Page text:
Wednesday, October 13, 2010


I've only seen a couple of biopics in which the lead actor was so able to meld their own personality with the subject they were portraying, they made it hard for me to see where one person ended and the other began. This was the case with Sissy Spacek in Coal Miner's Daughter, Gary Busey in The Buddy Holly Story, and adding to the list is Joaquin Phoenix in Walk The Line.

Walk The Line starts with Johnny Cash (Joaquin Phoenix) preparing to go on stage at Folsom Prison. When Johnny sees a table saw, it reminds him of the death of his older brother Jack and the movie flashes back to that traumatic event in 1944. The film then moves Johnny into adulthood with his service in the Air Force, where at an on-base showing of a documentary about Folsom Prison, Johnny gets the idea for one of his most famous songs, "Folsom Prison Blues".

Johnny returns to the United States, gets married, and has a very unsuccessful career as a door to door salesman. He forms a gospel band on the side, and when they finally get a chance to record at Sun Studios, things are a bust when they sing Sam Phillips a gospel song. Johnny mentions that he has a song he wrote and when he plays it for the old saying goes "it's history in the making".

During his early years we see Johnny on tour with Jerry Lee Lewis, Roy Orbison, and even the king himself, Elvis Presley. [A side note: Waylon Payne plays Jerry Lee in this film, the last time I saw Waylon Payne he was playing Hank Garland in Crazy....I kept thinking I was watching Waylon Payne playing Hank Garland playing Jerry Lee Lewis]. On one of these tours, Johnny's path crosses with June Carter's (Reese Witherspoon) and he is smitten from the start. Too bad for Johnny, because June won't have anything to do with a married man. Also, on these tours we see Johnny getting hooked on pills, explaining why he always wears black (Johnny: "Couldn't Find Anything Else") and where he came up with his sound (Johnny: "We'd play faster if we could"). Walk The Line continues showing us parts of Johnny Cash's life back up to his performance at Folsom Prison.

Other musicians of note in Walk The Line: Shooter Jennings has a couple of brief appearances playing his own dad, Waylon Jennings. Sandra Ellis Lafferty, as Mother Maybelle Carter, has a great scene when the family is trying to get Johnny off drugs and she chases a drug dealer away with a shotgun. Shelby Lynne plays a very convincing role as Johnny's mother in the early part of the movie.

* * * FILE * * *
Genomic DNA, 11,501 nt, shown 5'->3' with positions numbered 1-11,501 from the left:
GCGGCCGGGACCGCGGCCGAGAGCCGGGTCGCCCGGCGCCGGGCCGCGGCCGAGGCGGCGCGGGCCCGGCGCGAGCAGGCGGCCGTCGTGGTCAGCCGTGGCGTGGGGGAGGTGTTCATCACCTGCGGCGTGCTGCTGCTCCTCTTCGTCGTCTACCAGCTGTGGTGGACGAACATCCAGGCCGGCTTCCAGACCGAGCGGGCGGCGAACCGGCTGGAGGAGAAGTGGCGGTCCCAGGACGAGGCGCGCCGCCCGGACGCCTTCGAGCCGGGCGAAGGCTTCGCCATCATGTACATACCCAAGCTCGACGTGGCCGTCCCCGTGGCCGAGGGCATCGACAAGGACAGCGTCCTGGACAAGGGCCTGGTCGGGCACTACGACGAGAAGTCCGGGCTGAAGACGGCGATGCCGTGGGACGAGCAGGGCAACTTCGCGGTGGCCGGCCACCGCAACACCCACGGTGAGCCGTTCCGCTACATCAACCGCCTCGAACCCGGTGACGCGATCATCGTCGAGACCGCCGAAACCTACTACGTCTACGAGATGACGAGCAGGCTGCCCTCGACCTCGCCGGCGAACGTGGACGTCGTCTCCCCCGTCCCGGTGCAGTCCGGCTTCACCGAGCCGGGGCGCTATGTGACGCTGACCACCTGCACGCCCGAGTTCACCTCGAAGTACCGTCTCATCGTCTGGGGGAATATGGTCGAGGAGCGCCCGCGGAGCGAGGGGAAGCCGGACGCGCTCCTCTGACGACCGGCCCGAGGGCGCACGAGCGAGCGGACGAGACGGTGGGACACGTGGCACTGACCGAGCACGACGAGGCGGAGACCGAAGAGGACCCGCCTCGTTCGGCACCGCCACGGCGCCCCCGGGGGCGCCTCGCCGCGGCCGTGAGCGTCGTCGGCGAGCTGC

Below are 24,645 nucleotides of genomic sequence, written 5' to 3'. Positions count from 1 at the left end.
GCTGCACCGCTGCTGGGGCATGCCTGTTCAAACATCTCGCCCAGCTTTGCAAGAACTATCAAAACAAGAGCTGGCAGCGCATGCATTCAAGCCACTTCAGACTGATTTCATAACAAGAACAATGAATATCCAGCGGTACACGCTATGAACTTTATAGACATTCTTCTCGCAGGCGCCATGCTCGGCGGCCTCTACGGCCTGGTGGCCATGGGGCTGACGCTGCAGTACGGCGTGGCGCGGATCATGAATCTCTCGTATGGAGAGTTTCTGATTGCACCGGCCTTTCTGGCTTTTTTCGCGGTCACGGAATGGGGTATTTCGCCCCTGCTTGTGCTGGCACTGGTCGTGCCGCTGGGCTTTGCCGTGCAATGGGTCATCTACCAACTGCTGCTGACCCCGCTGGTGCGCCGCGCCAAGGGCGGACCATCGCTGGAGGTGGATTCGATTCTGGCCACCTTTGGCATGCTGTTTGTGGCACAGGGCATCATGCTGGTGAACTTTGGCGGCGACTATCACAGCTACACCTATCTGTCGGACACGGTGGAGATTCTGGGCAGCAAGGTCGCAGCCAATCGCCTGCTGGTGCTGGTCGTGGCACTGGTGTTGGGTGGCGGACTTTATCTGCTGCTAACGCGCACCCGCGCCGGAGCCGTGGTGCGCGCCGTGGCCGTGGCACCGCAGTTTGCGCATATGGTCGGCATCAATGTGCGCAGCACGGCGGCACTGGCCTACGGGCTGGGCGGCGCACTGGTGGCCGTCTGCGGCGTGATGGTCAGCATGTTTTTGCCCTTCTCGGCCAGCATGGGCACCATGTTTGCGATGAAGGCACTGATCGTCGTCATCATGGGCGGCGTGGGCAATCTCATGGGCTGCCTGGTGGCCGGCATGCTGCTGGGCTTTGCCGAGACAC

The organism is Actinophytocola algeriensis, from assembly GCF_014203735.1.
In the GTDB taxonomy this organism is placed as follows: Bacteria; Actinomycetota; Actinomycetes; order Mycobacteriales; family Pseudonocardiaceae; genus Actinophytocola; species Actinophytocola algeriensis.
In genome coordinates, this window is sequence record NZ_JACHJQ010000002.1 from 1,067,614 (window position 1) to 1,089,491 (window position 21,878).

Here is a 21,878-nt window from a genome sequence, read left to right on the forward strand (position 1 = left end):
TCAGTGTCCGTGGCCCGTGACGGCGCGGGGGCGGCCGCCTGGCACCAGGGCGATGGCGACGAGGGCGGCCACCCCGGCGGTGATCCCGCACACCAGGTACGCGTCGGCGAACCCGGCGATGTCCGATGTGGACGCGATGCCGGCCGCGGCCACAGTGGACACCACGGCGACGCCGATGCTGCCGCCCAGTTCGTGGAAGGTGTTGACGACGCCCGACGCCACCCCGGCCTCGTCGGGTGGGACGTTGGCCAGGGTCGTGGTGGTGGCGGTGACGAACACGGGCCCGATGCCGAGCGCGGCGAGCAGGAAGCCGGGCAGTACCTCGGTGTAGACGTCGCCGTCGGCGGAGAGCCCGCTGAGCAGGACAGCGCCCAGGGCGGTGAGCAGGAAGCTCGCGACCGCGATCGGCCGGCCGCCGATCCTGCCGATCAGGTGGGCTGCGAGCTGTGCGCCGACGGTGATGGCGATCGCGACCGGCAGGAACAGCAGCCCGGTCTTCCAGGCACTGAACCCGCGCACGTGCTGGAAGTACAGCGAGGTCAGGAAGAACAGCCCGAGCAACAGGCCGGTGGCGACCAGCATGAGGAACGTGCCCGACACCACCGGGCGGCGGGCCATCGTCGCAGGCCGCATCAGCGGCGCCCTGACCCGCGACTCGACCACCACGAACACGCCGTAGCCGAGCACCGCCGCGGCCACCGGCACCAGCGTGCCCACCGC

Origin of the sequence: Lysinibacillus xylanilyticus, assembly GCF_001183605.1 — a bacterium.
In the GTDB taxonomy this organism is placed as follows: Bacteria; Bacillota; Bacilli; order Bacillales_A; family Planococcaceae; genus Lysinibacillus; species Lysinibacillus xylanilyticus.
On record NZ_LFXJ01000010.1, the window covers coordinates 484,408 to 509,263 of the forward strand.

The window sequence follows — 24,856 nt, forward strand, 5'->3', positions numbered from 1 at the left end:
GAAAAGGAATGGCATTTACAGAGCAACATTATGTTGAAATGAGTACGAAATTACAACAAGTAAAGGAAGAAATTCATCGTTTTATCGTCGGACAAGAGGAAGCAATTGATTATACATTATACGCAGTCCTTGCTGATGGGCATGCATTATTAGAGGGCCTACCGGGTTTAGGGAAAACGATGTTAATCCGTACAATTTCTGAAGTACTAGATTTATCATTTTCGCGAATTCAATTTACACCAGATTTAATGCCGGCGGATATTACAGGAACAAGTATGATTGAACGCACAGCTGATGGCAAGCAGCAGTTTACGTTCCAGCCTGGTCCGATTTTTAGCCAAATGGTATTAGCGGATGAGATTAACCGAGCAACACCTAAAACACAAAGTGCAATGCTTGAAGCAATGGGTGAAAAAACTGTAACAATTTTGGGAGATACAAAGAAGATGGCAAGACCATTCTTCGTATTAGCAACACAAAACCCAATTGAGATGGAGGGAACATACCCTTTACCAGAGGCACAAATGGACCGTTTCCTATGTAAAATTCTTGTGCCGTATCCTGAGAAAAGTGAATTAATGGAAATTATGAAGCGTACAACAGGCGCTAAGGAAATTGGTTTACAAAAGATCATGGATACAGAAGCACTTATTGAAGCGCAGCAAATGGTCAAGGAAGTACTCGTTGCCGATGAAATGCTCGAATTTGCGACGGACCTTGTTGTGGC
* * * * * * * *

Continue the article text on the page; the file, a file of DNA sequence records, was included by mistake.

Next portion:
One final small thing to look for in Walk the Line, right before Johnny decides to play Folsom and record a live album there (even though the record company didn't think it was a good idea) he's looking through a box of prisoners' letters. If you look closely, one of them is from Folsom prisoner Glen Sherley. This is the man who wrote Johnny's song "Greystone Chapel" about the chapel at Folsom Prison.


  1. That's a very interesting bit of trivia about Glen Sherley. Great post about a great film!

  2. I think most people probably missed the Glen Sherley reference, since it was only on screen for a very, very brief time and sort of an obscure thing to include in the first place....but I guess that shows how much care went into the making of Walk The Line.

  3. This is a decent movie, but I have to disagree with you about Joaquin Phoenix's portrayal of Johnny Cash. He does a fine job in all scenes except when he is performing onstage. He apes Johnny's stage mannerisms and , in my opinion, goes over top. He comes close to being a parody of Cash rather than presenting him in a realistic way. I think he is quite good as Cash in all other scenes.

  4. I enjoyed this movie but I found Joaquin Phoenix 's aping of Cash's onstage mannerisms to be over the top and turned the performance scenes into a parody of Cash's stage act.

    He was very convincing in all the other scenes, but when he was onstage performing as Cash, I just couldn't buy it.


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